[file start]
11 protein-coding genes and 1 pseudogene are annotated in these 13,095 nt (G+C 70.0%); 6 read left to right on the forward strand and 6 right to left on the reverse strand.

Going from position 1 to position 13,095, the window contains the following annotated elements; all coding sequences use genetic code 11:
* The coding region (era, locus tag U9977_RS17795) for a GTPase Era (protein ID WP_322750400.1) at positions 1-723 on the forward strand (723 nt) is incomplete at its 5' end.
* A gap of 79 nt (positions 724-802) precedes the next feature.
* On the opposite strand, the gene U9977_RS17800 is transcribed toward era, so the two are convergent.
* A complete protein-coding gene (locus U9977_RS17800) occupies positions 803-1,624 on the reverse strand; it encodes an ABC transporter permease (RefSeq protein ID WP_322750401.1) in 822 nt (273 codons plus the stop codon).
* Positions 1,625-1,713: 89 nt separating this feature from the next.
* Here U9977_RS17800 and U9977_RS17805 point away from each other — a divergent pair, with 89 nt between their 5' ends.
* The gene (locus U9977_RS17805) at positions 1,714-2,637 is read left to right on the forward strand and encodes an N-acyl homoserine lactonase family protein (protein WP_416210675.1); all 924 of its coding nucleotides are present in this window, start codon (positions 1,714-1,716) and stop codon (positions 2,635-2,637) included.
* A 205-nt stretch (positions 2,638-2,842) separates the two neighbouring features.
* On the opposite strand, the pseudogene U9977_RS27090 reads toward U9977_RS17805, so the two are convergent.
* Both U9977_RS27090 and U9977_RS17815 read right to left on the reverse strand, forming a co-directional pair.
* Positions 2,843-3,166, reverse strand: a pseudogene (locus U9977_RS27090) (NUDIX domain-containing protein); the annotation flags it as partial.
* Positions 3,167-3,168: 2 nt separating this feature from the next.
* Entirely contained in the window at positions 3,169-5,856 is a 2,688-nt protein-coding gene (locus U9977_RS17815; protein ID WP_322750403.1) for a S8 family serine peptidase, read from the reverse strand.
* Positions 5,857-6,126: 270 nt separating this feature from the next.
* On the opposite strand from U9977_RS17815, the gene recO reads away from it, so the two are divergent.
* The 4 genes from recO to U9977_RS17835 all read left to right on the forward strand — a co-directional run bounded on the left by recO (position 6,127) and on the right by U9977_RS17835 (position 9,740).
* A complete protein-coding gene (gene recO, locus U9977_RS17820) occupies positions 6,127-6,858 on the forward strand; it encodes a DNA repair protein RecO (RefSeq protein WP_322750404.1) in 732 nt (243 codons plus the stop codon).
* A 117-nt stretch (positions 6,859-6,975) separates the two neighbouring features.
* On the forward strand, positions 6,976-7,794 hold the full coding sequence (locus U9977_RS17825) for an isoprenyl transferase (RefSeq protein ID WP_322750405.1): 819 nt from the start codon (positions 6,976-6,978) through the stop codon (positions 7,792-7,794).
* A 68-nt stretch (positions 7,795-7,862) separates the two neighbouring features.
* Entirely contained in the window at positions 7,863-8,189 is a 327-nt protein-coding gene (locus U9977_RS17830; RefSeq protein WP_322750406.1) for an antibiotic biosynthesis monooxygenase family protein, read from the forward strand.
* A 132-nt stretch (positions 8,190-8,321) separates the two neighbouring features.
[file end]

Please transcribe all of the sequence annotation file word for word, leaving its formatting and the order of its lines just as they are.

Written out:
11 protein-coding genes and 1 pseudogene are annotated in these 13,095 nt (G+C 70.0%); 6 read left to right on the forward strand and 6 right to left on the reverse strand.

Going from position 1 to position 13,095, the window contains the following annotated elements; all coding sequences use genetic code 11:
* The coding region (era, locus tag U9977_RS17795) for a GTPase Era (protein ID WP_322750400.1) at positions 1-723 on the forward strand (723 nt) is incomplete at its 5' end.
* A gap of 79 nt (positions 724-802) precedes the next feature.
* On the opposite strand, the gene U9977_RS17800 is transcribed toward era, so the two are convergent.
* A complete protein-coding gene (locus U9977_RS17800) occupies positions 803-1,624 on the reverse strand; it encodes an ABC transporter permease (RefSeq protein ID WP_322750401.1) in 822 nt (273 codons plus the stop codon).
* Positions 1,625-1,713: 89 nt separating this feature from the next.
* Here U9977_RS17800 and U9977_RS17805 point away from each other — a divergent pair, with 89 nt between their 5' ends.
* The gene (locus U9977_RS17805) at positions 1,714-2,637 is read left to right on the forward strand and encodes an N-acyl homoserine lactonase family protein (protein WP_416210675.1); all 924 of its coding nucleotides are present in this window, start codon (positions 1,714-1,716) and stop codon (positions 2,635-2,637) included.
* A 205-nt stretch (positions 2,638-2,842) separates the two neighbouring features.
* On the opposite strand, the pseudogene U9977_RS27090 reads toward U9977_RS17805, so the two are convergent.
* Both U9977_RS27090 and U9977_RS17815 read right to left on the reverse strand, forming a co-directional pair.
* Positions 2,843-3,166, reverse strand: a pseudogene (locus U9977_RS27090) (NUDIX domain-containing protein); the annotation flags it as partial.
* Positions 3,167-3,168: 2 nt separating this feature from the next.
* Entirely contained in the window at positions 3,169-5,856 is a 2,688-nt protein-coding gene (locus U9977_RS17815; protein ID WP_322750403.1) for a S8 family serine peptidase, read from the reverse strand.
* Positions 5,857-6,126: 270 nt separating this feature from the next.
* On the opposite strand from U9977_RS17815, the gene recO reads away from it, so the two are divergent.
* The 4 genes from recO to U9977_RS17835 all read left to right on the forward strand — a co-directional run bounded on the left by recO (position 6,127) and on the right by U9977_RS17835 (position 9,740).
* A complete protein-coding gene (gene recO, locus U9977_RS17820) occupies positions 6,127-6,858 on the forward strand; it encodes a DNA repair protein RecO (RefSeq protein WP_322750404.1) in 732 nt (243 codons plus the stop codon).
* A 117-nt stretch (positions 6,859-6,975) separates the two neighbouring features.
* On the forward strand, positions 6,976-7,794 hold the full coding sequence (locus U9977_RS17825) for an isoprenyl transferase (RefSeq protein ID WP_322750405.1): 819 nt from the start codon (positions 6,976-6,978) through the stop codon (positions 7,792-7,794).
* A 68-nt stretch (positions 7,795-7,862) separates the two neighbouring features.
* Entirely contained in the window at positions 7,863-8,189 is a 327-nt protein-coding gene (locus U9977_RS17830; RefSeq protein WP_322750406.1) for an antibiotic biosynthesis monooxygenase family protein, read from the forward strand.
* A 132-nt stretch (positions 8,190-8,321) separates the two neighbouring features.